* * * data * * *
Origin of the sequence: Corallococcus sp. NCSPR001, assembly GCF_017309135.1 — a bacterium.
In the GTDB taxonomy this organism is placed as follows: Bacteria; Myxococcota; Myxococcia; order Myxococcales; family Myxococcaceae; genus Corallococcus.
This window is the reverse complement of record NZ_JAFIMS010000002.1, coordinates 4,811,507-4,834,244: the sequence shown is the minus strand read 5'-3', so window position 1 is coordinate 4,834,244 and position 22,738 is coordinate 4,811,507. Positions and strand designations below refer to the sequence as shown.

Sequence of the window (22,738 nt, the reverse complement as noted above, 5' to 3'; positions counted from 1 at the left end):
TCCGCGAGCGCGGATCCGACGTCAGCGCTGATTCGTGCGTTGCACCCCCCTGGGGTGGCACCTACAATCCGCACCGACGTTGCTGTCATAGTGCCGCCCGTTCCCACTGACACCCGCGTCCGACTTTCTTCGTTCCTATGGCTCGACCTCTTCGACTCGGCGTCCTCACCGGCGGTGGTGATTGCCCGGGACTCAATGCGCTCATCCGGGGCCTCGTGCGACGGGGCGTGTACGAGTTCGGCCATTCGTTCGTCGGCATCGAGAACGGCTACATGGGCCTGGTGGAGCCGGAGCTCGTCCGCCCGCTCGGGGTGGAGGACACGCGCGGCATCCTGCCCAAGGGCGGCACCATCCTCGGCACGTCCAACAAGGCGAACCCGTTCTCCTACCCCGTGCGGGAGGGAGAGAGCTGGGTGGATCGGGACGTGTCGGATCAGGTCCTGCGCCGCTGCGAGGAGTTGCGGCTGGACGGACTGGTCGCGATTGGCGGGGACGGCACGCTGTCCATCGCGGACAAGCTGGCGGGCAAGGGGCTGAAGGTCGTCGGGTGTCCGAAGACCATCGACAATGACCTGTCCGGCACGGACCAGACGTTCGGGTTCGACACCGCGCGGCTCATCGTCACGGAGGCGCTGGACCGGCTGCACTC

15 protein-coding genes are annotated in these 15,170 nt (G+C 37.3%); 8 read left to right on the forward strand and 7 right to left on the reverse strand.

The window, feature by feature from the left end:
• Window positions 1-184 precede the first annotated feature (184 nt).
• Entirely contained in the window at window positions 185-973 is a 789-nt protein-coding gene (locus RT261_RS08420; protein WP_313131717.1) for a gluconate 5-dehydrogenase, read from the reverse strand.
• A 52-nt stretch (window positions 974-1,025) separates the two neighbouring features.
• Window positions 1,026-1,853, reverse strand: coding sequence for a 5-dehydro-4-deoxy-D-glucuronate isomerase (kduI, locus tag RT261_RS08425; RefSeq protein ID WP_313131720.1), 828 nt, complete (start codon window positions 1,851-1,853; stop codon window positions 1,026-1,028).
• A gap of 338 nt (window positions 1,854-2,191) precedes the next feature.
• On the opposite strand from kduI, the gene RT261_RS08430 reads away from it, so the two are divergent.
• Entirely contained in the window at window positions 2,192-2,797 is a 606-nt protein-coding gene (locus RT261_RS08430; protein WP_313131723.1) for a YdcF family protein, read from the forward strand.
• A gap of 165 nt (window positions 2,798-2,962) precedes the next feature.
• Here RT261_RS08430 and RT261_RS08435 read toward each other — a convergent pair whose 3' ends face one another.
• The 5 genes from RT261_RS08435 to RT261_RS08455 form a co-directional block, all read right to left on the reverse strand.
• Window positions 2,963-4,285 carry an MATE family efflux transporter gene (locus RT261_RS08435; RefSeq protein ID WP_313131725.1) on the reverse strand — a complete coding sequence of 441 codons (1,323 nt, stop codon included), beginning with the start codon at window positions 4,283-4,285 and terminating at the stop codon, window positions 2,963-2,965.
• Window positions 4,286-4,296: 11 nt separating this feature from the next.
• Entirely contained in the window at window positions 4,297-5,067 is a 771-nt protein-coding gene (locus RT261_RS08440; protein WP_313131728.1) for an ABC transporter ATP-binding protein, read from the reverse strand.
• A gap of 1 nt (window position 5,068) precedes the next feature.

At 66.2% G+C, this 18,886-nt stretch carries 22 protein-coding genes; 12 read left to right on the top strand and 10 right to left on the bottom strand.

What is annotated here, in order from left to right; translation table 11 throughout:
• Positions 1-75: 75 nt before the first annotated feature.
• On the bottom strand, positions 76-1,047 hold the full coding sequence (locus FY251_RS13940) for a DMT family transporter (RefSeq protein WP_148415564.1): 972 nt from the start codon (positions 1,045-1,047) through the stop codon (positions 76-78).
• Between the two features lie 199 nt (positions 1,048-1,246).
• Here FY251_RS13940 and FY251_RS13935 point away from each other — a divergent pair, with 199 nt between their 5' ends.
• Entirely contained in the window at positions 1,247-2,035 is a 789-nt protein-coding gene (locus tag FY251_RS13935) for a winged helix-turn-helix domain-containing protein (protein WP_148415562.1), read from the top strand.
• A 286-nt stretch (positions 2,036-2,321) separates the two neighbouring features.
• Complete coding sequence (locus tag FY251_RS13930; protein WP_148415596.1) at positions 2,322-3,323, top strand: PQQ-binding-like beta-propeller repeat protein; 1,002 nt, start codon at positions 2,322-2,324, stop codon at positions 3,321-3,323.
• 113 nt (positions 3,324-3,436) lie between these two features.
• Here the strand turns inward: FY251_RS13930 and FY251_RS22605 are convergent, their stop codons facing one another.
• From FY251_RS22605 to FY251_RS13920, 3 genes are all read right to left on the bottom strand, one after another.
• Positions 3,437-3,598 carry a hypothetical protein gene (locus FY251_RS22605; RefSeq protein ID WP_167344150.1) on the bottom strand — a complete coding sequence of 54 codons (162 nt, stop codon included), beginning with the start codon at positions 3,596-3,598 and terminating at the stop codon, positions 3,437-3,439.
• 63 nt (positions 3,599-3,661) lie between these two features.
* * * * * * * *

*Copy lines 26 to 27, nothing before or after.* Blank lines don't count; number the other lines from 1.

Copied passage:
• Between the two features lie 199 nt (positions 1,048-1,246).
• Here FY251_RS13940 and FY251_RS13935 point away from each other — a divergent pair, with 199 nt between their 5' ends.